Sorry, Edmonton boosters. It takes more than a flashy new ice palace to make a city world-class.  Edmonton just isn’t a world-class city today, and it won’t be a world-class city tomorrow.

Exactly what “world-class” means is difficult to define. Clearly, there are some cities that are world-class — Paris, London, New York, Tokyo, Hong Kong, etc. After a handful of mega-important cities, the list gets more difficult to define. Is Sydney, Australia a world-class city? Sounds like it. But how about Auckland, New Zealand? Is Vancouver world-class (might be if they didn’t have the Canucks)? Is a teeming place like New Delhi world-class?

To some, Toronto ranks as world-class. But the mayor of Toronto, Rob ‘911’ Ford, is putting the big push on to get an NFL franchise for Toronto to make it … yes, world-class. In Ford’s view, all it takes to be world-class is to have an NFL franchise, so welcome to the world-class club, Cleveland and Baltimore!

Here’s my definition of world-class. If you have to ask if you’re a world-class city, and if you think adding new hockey arenas and art galleries will make you a world-class city — then you’re not a world-class city.

Let’s be honest here, folks. Edmonton is too cold to be world-class, not cultured enough to be world-class, not architecturally interesting enough to be world-class, not touristy enough to be world-class, not rich enough to be world-class. We just aren’t, and we never will be.

And frankly, who cares? The world-class definition is dubious at best. I wish the Edmonton media types and politicians would expunge the term world-class from their vocabulary. We’re not going to be a world-class city, so let’s concentrate on being a livable city, a quality city, and a good place to live and work. Please, folks, let’s not pretend or aspire to be something we are not, nor ever will be. Please, let us have a moratorium on the term ‘world-class’.

Edmonton: not world-class, and proud of it.

Marg Delahunty vs. Rob Ford: Plenty of stupid to go round.

The Centre of the Universe has been convulsed for days now over the great Rob Ford Doesn’t Have 22 Minutes brouhaha. It’s so insipid, with so much egg on so many faces, it deserves comment, even this far from the Centre of the Universe.

First, some background.

Rob Ford is the mayor of Toronto who seems to be beloved by some, despised by others. From what I’ve been able to gather, he is a bit of a right-winger, so much of one that he had Don Cherry speak at his swearing in ceremony. The Toronto elite is quite appalled that a right-wing idiot is in charge of their World Class City. (Toronto is suffering a severe case of Nenshi envy: they can’t believe that Calgary has elected a hip Muslim, while the Centre of the Universe has Rob Ford.)

The other player in this sorry saga is Mary Walsh, a performer on the long running (19 seasons, which, by the standards of some CBC shows, makes it a youngster) CBC news satire program, This Hour Has 22 Minutes. Walsh plays a character named Marg Delahunty, whose specialty is ambushing politicians. This is apparently considered to be quite funny for some, and by “some” I mean the 0.000001 per cent of the population that watches, or has ever watched, 22 Minutes. Here’s a sampling of some of her work.


Anyway, Walsh (in her Delahunty character) thought it would be funny to ambush Ford at his home as he squeezed himself into his car to take his daughter to school. Here’s the bit as seen on 22 Minutes.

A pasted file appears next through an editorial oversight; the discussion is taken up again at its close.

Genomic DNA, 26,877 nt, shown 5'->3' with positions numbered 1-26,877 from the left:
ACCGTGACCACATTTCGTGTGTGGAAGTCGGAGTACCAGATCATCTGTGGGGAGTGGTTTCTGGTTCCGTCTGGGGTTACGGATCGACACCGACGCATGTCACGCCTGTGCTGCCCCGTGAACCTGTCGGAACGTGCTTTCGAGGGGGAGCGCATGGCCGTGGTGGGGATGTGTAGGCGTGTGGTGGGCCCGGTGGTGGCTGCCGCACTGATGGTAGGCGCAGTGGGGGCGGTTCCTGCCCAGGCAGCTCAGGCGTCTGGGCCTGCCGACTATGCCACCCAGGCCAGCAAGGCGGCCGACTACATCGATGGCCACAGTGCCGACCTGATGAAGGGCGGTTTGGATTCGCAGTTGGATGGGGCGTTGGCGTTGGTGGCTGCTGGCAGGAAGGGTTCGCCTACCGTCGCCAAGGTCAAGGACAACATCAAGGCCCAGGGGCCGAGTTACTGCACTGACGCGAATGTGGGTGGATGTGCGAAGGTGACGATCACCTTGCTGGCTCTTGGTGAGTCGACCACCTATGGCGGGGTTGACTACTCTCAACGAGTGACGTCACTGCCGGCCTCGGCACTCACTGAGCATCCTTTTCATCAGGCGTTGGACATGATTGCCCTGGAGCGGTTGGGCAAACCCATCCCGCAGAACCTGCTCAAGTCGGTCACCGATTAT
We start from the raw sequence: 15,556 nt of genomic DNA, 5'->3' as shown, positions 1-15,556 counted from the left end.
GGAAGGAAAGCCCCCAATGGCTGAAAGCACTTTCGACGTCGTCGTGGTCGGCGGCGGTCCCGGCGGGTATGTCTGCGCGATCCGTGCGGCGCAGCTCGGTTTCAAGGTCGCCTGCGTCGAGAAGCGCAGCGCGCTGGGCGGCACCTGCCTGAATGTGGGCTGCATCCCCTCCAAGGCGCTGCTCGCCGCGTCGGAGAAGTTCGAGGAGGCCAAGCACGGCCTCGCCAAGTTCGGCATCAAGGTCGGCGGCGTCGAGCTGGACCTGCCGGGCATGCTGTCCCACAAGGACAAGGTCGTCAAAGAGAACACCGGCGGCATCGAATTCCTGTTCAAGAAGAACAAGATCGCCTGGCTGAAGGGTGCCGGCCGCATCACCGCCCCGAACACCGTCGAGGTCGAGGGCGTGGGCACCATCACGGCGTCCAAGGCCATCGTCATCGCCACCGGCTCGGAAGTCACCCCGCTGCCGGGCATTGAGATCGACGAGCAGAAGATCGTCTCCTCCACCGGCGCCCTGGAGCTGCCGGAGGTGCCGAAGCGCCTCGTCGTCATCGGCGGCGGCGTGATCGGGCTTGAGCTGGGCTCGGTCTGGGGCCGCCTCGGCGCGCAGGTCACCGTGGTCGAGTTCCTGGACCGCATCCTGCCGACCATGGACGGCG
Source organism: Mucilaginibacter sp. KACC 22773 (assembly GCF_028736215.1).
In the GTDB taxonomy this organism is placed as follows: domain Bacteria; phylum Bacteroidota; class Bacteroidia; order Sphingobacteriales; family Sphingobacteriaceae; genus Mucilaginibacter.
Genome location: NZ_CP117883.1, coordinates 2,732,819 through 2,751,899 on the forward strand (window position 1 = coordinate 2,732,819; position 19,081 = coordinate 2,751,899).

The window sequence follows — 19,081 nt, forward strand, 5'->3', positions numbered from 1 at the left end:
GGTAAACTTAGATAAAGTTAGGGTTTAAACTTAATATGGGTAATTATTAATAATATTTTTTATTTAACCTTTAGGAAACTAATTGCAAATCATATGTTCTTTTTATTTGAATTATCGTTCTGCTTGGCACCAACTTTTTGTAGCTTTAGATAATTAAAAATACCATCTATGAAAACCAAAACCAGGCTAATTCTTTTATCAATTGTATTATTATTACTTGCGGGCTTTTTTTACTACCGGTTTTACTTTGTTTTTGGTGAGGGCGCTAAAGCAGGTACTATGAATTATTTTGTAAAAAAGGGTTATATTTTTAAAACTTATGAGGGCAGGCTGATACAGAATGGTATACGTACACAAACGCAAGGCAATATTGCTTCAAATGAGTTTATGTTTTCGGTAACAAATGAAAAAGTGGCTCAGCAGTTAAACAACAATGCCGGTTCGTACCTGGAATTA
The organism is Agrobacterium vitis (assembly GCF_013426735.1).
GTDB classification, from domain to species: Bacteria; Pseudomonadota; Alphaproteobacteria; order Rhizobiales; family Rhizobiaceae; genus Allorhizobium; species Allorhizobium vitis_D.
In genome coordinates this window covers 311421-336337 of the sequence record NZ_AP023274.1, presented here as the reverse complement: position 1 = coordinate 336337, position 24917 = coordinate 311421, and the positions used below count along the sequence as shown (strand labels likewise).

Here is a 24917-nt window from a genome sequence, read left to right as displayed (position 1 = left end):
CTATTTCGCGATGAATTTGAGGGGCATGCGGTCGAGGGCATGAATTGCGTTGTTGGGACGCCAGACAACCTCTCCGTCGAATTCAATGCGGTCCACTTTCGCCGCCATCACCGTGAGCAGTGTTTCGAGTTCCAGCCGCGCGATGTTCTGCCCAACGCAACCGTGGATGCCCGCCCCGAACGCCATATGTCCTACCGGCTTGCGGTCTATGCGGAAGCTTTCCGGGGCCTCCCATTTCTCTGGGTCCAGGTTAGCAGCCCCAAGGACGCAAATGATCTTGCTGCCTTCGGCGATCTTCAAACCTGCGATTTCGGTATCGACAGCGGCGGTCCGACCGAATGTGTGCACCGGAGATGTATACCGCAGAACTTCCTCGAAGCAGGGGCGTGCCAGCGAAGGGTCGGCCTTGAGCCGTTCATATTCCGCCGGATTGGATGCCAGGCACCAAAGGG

Not particularly funny, but then, very little on 22 Minutes is particularly funny. But things get absolutely hilarious off screen. Ford, apparently terrified by a middle-aged woman with a microphone, went into his house and phoned 911 in a profanity-laced, panicky call. He apparently got really angry when the police didn’t respond, and phoned back with one of those “do you know who I am?” calls, only with plenty of F-words.

Things got even more complicated when a CBC report claimed that Ford called the 911 dispatchers “bitches”, which was later refuted by Toronto’s police chief. This, of course, gave CBC haters (that would be anything owned by Quebecor) a chance to turn on the CBC for its inaccurate report.

This bit of silliness has led to lots of chatter amongst the Toronto chattering classes. Some people feel Ford overreacted, and there was no excuse for profanity. Others feel the CBC stepped over the line in invading a politician’s privacy.

Well, guess what? They’re both right.

First, Ford’s reaction was incredible. Was he in actual fear for his life? It’s entirely possible that he had no idea who Mary Walsh is (I would generously say 98% of Canadians couldn’t identify her either), but clearly this was something for TV. A politician with an ounce of common sense would play along, and the whole thing blows over. Calling 911 just solidified the views of many that the man is an idiot.

BUT… 22 Minutes did step over the line. Politicians do have a right to a private life, and accosting a politician outside his home on his way to work is an invasion of his privacy. Politicians, particularly high-profile ones like Ford, live life in a fishbowl. I think most Canadians believe our politicos deserve to be left alone while they’re at home. Politics is a bad enough business without being accosted outside your own home.

So, there’s plenty of egg to go around. Ford panicked and looked stupid, and Walsh overstepped an invisible line. And all this over a lousy 3 minute bit on a show hardly anyone watches.